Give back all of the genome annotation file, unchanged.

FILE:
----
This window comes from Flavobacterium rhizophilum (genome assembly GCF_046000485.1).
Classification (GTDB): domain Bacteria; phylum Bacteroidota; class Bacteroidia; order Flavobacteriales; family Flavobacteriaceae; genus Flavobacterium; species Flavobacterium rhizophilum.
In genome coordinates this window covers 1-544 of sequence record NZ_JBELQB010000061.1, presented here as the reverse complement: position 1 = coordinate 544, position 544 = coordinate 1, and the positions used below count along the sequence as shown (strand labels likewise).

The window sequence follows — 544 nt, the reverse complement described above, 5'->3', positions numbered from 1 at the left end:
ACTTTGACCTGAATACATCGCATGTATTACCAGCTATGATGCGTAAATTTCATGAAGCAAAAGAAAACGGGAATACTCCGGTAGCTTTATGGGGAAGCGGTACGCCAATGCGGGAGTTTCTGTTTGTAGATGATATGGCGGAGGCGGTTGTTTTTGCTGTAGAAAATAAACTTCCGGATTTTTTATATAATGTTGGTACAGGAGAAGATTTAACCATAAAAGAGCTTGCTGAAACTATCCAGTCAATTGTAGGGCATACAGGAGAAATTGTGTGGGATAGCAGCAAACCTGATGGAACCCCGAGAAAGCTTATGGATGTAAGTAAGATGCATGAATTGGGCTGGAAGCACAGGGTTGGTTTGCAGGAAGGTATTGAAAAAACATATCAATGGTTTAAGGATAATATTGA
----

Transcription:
This window comes from Flavobacterium rhizophilum (genome assembly GCF_046000485.1).
Classification (GTDB): domain Bacteria; phylum Bacteroidota; class Bacteroidia; order Flavobacteriales; family Flavobacteriaceae; genus Flavobacterium; species Flavobacterium rhizophilum.
In genome coordinates this window covers 1-544 of sequence record NZ_JBELQB010000061.1, presented here as the reverse complement: position 1 = coordinate 544, position 544 = coordinate 1, and the positions used below count along the sequence as shown (strand labels likewise).

The window sequence follows — 544 nt, the reverse complement described above, 5'->3', positions numbered from 1 at the left end:
ACTTTGACCTGAATACATCGCATGTATTACCAGCTATGATGCGTAAATTTCATGAAGCAAAAGAAAACGGGAATACTCCGGTAGCTTTATGGGGAAGCGGTACGCCAATGCGGGAGTTTCTGTTTGTAGATGATATGGCGGAGGCGGTTGTTTTTGCTGTAGAAAATAAACTTCCGGATTTTTTATATAATGTTGGTACAGGAGAAGATTTAACCATAAAAGAGCTTGCTGAAACTATCCAGTCAATTGTAGGGCATACAGGAGAAATTGTGTGGGATAGCAGCAAACCTGATGGAACCCCGAGAAAGCTTATGGATGTAAGTAAGATGCATGAATTGGGCTGGAAGCACAGGGTTGGTTTGCAGGAAGGTATTGAAAAAACATATCAATGGTTTAAGGATAATATTGA